Book Reviews

Book Review: “John Newton on the Christian Life” by Tony Reinke

newton-reinkeNewton on the Christian Life presents the theology of John Newton (more on that later) in light of Christian living. Central to Newton’s theology is the notion that “to live is Christ.” We as Christians are to continually rely upon Christ in all things.

The book has only parts of Newton’s biographical information found throughout the various chapters, but there is enough there to get a picture of the mighty fall the man had and the depths from which God plucked him. Here is the man who wrote the hymn “Amazing Grace” and who was friend of such prominent persons as William Wilberforce, yet who had worked on a slave ship and taken place in the vulgarities thereof. It is truly a story of grace, but Reinke emphasizes throughout the book Newton’s own commitment to “to live is Christ.”

The concept of living as Christ or “being Christ” is central to the book, which highlights again and again. Newton’s belief in, description of, and application of this concept are each drawn out in detail. Admittedly, this emphasis became a little overmuch by the end of the book as it seemed some themes were touched on over and over. However, there are many other insightful points throughout the book which are intertwined with Newton’s emphasis.

For example, the chapter on “Christian blemishes” utilizes examples of how we might live our life as Christians in ways which are largely commendable, but which lend themselves to certain sins. Another chapter highlights the effects of indwelling sin from Newton’s perspective (himself a Calvinist) and applies this to the Christian life. The chapters on spiritual weariness and battling insecurity are extremely pastoral and applicable in their content and tone and, I think highly valuable. Yet another deeply insightful section was chapter 9, which speaks about how trials in our lives can be used as spiritual discipline. Finally, the section on “Victory Over Mr. Self” that spoke of theological controversies had profound insights into how we should treat others with whom we disagree. I should note that I’m a Lutheran and at no point felt that I was not getting value for my time out of this book, despite Newton’s own strong Calvinism. I would say that anyone could benefit hugely from these chapters.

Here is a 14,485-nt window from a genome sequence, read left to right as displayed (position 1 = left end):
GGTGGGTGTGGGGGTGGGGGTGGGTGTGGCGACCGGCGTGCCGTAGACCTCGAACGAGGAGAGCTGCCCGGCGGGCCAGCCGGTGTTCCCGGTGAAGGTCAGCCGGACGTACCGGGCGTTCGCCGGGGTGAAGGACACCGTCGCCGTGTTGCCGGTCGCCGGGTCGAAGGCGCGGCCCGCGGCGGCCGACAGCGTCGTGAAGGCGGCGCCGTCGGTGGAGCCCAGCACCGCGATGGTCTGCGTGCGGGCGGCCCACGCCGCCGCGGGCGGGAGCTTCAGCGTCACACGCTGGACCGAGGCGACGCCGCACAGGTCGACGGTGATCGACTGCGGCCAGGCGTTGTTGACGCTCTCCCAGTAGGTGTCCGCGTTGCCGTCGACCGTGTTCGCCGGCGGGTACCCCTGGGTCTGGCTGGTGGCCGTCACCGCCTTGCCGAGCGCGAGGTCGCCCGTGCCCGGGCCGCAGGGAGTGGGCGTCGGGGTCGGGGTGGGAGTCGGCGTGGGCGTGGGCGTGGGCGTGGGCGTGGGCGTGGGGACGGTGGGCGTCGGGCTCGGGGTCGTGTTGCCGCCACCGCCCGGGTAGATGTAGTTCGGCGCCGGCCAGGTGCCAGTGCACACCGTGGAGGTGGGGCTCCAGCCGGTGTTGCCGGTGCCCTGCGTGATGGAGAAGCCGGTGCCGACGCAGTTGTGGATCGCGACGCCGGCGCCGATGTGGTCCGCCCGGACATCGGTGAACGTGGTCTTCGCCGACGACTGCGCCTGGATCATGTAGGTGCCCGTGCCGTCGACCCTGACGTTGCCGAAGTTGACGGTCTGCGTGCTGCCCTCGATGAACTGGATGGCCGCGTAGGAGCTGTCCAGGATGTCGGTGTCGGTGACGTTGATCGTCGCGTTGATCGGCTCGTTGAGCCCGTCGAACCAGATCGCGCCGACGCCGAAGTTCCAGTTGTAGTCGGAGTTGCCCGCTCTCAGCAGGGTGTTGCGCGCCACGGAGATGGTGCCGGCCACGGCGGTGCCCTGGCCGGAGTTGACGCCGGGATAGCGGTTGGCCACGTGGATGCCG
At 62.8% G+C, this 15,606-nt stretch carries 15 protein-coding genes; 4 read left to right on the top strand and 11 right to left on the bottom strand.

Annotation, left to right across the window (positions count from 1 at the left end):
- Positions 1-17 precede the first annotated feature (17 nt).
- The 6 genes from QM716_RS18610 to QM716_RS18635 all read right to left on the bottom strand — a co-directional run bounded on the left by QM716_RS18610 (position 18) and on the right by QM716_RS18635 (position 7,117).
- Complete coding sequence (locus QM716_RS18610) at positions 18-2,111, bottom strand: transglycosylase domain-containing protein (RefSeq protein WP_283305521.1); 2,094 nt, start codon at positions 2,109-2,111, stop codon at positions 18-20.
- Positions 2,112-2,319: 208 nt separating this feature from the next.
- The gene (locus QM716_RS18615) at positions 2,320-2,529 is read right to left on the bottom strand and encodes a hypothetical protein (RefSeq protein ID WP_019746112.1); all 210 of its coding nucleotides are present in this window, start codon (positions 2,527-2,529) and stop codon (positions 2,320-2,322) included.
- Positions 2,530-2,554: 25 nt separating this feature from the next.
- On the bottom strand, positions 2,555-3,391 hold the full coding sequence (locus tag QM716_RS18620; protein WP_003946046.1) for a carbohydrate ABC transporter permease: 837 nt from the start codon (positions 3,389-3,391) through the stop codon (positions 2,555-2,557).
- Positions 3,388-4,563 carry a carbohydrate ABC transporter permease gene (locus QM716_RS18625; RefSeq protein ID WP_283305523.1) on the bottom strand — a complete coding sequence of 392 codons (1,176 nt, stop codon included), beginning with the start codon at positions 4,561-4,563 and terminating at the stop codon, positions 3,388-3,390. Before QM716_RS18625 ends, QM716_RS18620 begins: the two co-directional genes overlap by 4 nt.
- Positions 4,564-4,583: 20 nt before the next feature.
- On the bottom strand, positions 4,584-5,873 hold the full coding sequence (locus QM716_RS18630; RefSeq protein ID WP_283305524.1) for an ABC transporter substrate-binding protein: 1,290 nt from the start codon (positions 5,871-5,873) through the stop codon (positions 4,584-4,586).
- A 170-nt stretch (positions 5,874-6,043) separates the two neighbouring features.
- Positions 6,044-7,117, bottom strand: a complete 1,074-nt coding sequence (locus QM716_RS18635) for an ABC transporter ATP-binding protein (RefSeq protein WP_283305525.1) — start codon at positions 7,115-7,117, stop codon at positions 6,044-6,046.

There is a wealth of firsthand quotations from Newton himself in the book, which makes it well worth engaging for that purpose alone. The pastoral tone and care that Newton had shines through in these quotations and Reinke himself does an excellent job summarizing points in a way that lends itself to the same tone as the man about whom he is writing.

One critique may be my own obtuseness coming through, but I think it’s worth mentioning. When I first got the book I saw some guy with a wig on the cover and thought–reasonably enough, I think–that “Newton” probably referred to Isaac Newton. It wasn’t long into the book before I was disillusioned, but I think that although it might make sense to leave books in the series consistent, given that not everyone may immediately think of John Newton instead of Isaac Newton, it might have been a better choice to include first names across the board. I asked a few friends who they thought the book was about based on the cover or title and every single one said Isaac Newton. It’s not a substantial critique, but I think it was worth a mention.

Another criticism I have is that there is virtually no use of women as examples in the discussions. Much of this is because Newton himself did not use women as examples in his letters and Reinke worked closely with Newton’s own writings. However, it would have been nice to have some counter-balancing examples to show that women struggle with the same problems. Here and there this is brought out in a letter, but it is very rare and noticeably so.